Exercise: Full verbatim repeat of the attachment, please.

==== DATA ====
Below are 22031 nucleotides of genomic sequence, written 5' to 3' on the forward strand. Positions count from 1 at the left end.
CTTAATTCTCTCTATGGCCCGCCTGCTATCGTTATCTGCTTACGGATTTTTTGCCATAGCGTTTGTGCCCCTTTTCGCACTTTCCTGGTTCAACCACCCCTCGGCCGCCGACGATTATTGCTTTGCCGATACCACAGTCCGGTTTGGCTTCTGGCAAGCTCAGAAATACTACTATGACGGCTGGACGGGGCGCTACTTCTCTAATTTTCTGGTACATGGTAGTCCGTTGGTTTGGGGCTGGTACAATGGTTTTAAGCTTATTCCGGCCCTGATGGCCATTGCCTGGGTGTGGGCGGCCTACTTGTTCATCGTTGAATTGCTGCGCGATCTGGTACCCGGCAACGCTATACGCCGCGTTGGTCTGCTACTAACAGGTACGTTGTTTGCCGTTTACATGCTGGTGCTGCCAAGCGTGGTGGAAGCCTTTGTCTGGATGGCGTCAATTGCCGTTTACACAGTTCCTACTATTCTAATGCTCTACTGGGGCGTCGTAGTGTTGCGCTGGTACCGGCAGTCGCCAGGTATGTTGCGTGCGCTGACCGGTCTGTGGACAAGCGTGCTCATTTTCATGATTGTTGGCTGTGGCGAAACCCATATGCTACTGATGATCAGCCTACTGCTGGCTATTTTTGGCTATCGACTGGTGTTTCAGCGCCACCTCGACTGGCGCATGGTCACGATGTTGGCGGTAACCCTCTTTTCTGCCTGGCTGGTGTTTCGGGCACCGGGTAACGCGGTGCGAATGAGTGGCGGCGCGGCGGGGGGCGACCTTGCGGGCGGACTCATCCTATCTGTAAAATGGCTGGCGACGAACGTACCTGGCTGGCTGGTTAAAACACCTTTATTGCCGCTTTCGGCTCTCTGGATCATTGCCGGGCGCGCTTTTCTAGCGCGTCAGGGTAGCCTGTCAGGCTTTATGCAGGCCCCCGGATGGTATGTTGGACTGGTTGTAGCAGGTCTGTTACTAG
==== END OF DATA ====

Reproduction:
Below are 22031 nucleotides of genomic sequence, written 5' to 3' on the forward strand. Positions count from 1 at the left end.
CTTAATTCTCTCTATGGCCCGCCTGCTATCGTTATCTGCTTACGGATTTTTTGCCATAGCGTTTGTGCCCCTTTTCGCACTTTCCTGGTTCAACCACCCCTCGGCCGCCGACGATTATTGCTTTGCCGATACCACAGTCCGGTTTGGCTTCTGGCAAGCTCAGAAATACTACTATGACGGCTGGACGGGGCGCTACTTCTCTAATTTTCTGGTACATGGTAGTCCGTTGGTTTGGGGCTGGTACAATGGTTTTAAGCTTATTCCGGCCCTGATGGCCATTGCCTGGGTGTGGGCGGCCTACTTGTTCATCGTTGAATTGCTGCGCGATCTGGTACCCGGCAACGCTATACGCCGCGTTGGTCTGCTACTAACAGGTACGTTGTTTGCCGTTTACATGCTGGTGCTGCCAAGCGTGGTGGAAGCCTTTGTCTGGATGGCGTCAATTGCCGTTTACACAGTTCCTACTATTCTAATGCTCTACTGGGGCGTCGTAGTGTTGCGCTGGTACCGGCAGTCGCCAGGTATGTTGCGTGCGCTGACCGGTCTGTGGACAAGCGTGCTCATTTTCATGATTGTTGGCTGTGGCGAAACCCATATGCTACTGATGATCAGCCTACTGCTGGCTATTTTTGGCTATCGACTGGTGTTTCAGCGCCACCTCGACTGGCGCATGGTCACGATGTTGGCGGTAACCCTCTTTTCTGCCTGGCTGGTGTTTCGGGCACCGGGTAACGCGGTGCGAATGAGTGGCGGCGCGGCGGGGGGCGACCTTGCGGGCGGACTCATCCTATCTGTAAAATGGCTGGCGACGAACGTACCTGGCTGGCTGGTTAAAACACCTTTATTGCCGCTTTCGGCTCTCTGGATCATTGCCGGGCGCGCTTTTCTAGCGCGTCAGGGTAGCCTGTCAGGCTTTATGCAGGCCCCCGGATGGTATGTTGGACTGGTTGTAGCAGGTCTGTTACTAG